Gardening is more than just a fun and productive activity. It is more than just a weekend hobby or a way to add a little extra food to the budget menu. For homeschoolers and for those interested in furthering the practical education of their children, it is also a great activity for helping kids to learn. Kids who garden and learn how to feed themselves and nurture the soil around them are learning practical life skills. It makes for a “groundbreaking” education.
How so? Here are some of the ways. Gardening:
Teaches Planning and Goal Setting – Great gardens actually begin months before the digging, planting, and harvesting. It is not only a great lesson in patience, it is also instrumental in teaching them that good things come to those who have goals and plans. Help your kids lay out their garden plan and decide which plants will go where, keeping in mind that companion planting will help a garden thrive. They also need to think about ways to attract pollinators and which plants and flowers will work best. They are creating a balanced mini ecosystem and that doesn’t happen by accident.
Teaches Them to Grow Food – Recessions happen. Times get tough and we need to live frugally and on less. It is always advantageous to know how to grow your own food. Relying on grocery stores exclusively makes you a somewhat of a slave. Growing food on the other hand teaches self sufficiency and survivalism.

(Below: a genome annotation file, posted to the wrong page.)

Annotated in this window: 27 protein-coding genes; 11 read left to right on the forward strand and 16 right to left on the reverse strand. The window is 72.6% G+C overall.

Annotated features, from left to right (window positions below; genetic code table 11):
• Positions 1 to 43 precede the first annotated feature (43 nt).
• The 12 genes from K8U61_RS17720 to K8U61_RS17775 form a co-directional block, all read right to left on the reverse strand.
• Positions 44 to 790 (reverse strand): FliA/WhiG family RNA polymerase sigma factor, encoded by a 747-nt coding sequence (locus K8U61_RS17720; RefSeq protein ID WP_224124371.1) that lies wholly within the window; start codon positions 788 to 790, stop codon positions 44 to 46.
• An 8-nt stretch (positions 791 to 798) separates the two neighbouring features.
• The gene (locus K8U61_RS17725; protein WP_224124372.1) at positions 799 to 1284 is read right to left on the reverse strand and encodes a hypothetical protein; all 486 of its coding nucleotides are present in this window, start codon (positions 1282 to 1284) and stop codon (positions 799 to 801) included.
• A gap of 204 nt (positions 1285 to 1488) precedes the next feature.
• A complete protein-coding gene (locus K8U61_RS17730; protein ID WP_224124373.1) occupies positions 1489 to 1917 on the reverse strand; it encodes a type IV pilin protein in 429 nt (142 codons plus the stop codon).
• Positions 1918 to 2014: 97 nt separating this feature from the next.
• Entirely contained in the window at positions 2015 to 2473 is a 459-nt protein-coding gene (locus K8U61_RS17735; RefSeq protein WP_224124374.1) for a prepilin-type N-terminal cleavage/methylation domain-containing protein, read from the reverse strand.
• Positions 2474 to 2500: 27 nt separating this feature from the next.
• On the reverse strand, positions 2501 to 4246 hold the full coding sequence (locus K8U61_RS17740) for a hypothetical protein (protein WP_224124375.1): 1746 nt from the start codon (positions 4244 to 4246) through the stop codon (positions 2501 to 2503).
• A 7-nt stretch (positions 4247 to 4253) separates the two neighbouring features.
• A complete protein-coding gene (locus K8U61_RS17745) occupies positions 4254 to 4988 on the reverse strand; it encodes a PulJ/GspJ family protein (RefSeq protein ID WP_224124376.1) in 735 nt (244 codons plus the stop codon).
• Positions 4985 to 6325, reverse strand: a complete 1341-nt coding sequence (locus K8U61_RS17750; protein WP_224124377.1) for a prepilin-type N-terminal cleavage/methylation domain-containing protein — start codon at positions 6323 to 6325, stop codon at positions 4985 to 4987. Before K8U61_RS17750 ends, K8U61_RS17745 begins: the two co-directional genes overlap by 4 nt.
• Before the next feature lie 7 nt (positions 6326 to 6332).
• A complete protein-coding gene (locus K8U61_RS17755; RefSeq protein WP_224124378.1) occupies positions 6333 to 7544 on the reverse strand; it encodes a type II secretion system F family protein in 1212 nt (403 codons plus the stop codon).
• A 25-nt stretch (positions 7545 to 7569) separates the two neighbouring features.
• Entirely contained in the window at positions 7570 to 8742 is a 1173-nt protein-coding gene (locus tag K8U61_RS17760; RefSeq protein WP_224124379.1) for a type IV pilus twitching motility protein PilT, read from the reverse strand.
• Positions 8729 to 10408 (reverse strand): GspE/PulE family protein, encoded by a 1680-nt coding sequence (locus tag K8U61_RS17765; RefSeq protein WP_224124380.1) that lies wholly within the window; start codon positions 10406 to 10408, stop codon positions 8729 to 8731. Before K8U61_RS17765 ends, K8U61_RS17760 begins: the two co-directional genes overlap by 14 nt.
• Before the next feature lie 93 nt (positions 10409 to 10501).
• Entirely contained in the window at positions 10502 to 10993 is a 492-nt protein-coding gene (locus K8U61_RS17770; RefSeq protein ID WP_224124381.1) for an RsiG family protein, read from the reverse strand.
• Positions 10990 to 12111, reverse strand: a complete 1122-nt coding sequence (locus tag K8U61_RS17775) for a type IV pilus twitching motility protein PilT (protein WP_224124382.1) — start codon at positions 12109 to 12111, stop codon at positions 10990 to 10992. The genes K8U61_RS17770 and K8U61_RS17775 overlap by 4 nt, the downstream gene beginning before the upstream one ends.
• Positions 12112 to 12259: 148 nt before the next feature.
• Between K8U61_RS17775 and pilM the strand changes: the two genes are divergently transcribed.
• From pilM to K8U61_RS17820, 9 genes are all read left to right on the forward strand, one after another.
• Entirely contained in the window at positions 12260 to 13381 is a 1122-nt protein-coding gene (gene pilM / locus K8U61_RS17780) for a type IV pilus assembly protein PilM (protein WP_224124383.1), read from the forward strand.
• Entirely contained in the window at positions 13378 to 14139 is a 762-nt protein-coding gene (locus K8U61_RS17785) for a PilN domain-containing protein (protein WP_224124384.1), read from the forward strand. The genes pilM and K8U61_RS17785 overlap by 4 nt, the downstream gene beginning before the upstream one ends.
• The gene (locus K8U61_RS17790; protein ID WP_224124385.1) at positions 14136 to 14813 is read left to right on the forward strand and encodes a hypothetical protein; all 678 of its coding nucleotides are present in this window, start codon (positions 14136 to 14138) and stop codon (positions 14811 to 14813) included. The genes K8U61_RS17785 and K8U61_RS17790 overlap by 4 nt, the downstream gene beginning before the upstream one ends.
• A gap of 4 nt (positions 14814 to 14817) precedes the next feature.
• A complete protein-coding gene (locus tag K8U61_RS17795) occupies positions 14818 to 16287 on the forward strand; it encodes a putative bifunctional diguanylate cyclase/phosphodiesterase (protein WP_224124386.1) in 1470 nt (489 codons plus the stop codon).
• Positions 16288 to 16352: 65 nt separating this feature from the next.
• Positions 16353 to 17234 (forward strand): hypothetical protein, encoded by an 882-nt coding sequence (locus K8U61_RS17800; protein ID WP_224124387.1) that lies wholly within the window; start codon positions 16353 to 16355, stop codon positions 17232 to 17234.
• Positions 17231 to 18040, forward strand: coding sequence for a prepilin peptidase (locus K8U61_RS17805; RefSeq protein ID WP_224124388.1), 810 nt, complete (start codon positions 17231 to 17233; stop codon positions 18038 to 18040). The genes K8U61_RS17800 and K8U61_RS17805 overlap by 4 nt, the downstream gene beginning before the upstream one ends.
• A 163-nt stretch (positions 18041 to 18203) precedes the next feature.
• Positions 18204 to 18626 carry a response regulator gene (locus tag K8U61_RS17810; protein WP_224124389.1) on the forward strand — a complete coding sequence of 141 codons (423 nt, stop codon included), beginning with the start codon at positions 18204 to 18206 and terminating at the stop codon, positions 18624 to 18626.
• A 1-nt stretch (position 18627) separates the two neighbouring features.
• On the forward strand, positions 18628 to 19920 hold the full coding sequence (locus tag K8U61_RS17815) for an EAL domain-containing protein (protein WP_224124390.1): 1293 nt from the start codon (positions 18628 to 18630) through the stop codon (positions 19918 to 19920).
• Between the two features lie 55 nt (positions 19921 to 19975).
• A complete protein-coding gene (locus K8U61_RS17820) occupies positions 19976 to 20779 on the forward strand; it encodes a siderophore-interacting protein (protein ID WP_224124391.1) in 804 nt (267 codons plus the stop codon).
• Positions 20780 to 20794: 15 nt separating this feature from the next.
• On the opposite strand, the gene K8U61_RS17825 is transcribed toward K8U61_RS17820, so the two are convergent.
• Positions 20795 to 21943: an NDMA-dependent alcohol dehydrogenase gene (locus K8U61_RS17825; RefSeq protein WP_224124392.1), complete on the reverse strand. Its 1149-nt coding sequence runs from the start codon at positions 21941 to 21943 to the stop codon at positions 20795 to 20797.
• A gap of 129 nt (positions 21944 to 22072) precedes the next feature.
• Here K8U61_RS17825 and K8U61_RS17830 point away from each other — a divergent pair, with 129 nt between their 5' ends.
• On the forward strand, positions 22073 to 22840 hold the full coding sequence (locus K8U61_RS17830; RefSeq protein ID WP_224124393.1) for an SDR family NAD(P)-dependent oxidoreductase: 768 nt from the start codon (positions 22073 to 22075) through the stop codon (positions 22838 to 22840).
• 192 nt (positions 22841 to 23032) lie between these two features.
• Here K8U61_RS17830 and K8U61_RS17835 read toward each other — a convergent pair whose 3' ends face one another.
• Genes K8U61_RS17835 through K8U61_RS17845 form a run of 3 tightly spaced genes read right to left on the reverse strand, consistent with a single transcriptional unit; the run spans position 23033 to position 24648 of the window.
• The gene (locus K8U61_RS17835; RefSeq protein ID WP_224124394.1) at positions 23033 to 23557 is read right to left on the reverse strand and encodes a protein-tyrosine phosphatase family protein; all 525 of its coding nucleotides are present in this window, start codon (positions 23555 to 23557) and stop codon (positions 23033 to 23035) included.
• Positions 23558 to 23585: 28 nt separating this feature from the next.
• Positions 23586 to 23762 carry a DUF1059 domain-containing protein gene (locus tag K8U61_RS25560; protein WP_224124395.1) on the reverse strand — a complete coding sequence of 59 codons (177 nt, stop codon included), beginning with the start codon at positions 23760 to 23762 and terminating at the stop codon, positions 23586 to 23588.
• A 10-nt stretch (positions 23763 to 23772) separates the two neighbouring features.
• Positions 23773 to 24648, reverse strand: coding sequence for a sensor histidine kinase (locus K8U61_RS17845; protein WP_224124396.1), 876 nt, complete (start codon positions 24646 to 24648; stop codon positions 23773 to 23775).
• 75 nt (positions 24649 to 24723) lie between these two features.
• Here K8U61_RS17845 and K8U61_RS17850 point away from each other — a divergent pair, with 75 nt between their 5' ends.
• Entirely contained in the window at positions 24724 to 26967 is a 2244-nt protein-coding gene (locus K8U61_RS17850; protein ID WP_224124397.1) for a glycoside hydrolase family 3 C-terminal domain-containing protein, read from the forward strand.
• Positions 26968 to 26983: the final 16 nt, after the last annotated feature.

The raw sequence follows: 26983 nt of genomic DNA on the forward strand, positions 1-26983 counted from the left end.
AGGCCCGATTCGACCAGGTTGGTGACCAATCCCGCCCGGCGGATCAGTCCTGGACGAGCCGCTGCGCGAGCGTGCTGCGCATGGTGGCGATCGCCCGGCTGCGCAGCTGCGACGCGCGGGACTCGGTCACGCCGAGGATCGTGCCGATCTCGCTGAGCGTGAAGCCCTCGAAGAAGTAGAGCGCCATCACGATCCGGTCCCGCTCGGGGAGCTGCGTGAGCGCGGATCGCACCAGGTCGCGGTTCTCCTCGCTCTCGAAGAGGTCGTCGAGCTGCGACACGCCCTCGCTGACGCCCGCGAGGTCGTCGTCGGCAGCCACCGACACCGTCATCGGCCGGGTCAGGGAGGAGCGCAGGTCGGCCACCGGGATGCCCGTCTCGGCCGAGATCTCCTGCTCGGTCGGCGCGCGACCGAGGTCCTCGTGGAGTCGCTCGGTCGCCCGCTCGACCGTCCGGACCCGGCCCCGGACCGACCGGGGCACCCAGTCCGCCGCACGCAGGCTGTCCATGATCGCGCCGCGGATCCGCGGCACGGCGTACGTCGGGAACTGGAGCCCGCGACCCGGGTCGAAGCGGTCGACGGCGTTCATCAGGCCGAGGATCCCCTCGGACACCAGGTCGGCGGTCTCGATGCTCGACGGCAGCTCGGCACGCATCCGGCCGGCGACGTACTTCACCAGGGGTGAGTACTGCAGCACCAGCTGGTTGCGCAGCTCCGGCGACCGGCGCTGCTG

Teaches Math Skills – Do some simple math to determine how much money it took to grow the garden and how much you saved by not purchasing that same food at the grocery store. Kids can also calculate square footage, create garden plan blueprints, measure spacing between plants, plot plant growth, and calculate how much wood is needed for raised beds.
Teaches Language Arts – Small children can read garden themed storybooks and then plant what they’ve read about. Older kids can be called upon to research native plants species, weed and pest control tactics, and other topics such as biodiversity and permaculture.
Teaches Science – What better classroom than a garden? Kids can learn about rainfall, climate change, life cycles, seasons, insects, animals, and soil conditions just to name a few.
You may just want to get the kids involved in gardening to make them more well rounded individuals. That is an awesome goal. If you are interested in pursuing the garden as an educational tool with some sort of curriculum then I suggest starting with this school garden curriculum. Also the book The Garden Classroom: Hands-On Activities in Math, Science, Literacy, and Art is amazing. Enjoy!